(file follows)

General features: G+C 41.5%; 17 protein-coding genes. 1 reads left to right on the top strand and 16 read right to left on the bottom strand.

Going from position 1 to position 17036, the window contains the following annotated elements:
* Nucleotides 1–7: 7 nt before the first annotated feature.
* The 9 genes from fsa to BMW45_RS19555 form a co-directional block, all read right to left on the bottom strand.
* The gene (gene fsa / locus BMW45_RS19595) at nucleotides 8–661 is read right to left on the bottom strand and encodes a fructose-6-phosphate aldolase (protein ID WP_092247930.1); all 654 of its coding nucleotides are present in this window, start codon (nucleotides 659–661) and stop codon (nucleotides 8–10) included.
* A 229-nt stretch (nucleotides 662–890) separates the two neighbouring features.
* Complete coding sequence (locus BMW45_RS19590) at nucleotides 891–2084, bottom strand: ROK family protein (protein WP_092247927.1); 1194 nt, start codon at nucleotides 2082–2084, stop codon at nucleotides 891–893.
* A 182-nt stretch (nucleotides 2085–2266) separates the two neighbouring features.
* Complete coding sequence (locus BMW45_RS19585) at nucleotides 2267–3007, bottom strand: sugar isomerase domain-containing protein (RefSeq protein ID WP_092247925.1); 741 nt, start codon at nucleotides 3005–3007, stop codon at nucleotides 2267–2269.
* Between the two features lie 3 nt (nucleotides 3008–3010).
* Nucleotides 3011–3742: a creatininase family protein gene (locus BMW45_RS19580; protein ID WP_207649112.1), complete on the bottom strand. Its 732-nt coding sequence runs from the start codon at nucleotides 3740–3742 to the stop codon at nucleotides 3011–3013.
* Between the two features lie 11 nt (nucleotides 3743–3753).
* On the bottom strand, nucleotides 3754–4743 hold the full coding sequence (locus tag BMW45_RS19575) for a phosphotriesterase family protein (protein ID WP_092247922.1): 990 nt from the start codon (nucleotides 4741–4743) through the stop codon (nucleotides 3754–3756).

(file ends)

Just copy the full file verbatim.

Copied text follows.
General features: G+C 41.5%; 17 protein-coding genes. 1 reads left to right on the top strand and 16 read right to left on the bottom strand.

Going from position 1 to position 17036, the window contains the following annotated elements:
* Nucleotides 1–7: 7 nt before the first annotated feature.
* The 9 genes from fsa to BMW45_RS19555 form a co-directional block, all read right to left on the bottom strand.
* The gene (gene fsa / locus BMW45_RS19595) at nucleotides 8–661 is read right to left on the bottom strand and encodes a fructose-6-phosphate aldolase (protein ID WP_092247930.1); all 654 of its coding nucleotides are present in this window, start codon (nucleotides 659–661) and stop codon (nucleotides 8–10) included.
* A 229-nt stretch (nucleotides 662–890) separates the two neighbouring features.
* Complete coding sequence (locus BMW45_RS19590) at nucleotides 891–2084, bottom strand: ROK family protein (protein WP_092247927.1); 1194 nt, start codon at nucleotides 2082–2084, stop codon at nucleotides 891–893.
* A 182-nt stretch (nucleotides 2085–2266) separates the two neighbouring features.
* Complete coding sequence (locus BMW45_RS19585) at nucleotides 2267–3007, bottom strand: sugar isomerase domain-containing protein (RefSeq protein ID WP_092247925.1); 741 nt, start codon at nucleotides 3005–3007, stop codon at nucleotides 2267–2269.
* Between the two features lie 3 nt (nucleotides 3008–3010).
* Nucleotides 3011–3742: a creatininase family protein gene (locus BMW45_RS19580; protein ID WP_207649112.1), complete on the bottom strand. Its 732-nt coding sequence runs from the start codon at nucleotides 3740–3742 to the stop codon at nucleotides 3011–3013.
* Between the two features lie 11 nt (nucleotides 3743–3753).
* On the bottom strand, nucleotides 3754–4743 hold the full coding sequence (locus tag BMW45_RS19575) for a phosphotriesterase family protein (protein ID WP_092247922.1): 990 nt from the start codon (nucleotides 4741–4743) through the stop codon (nucleotides 3754–3756).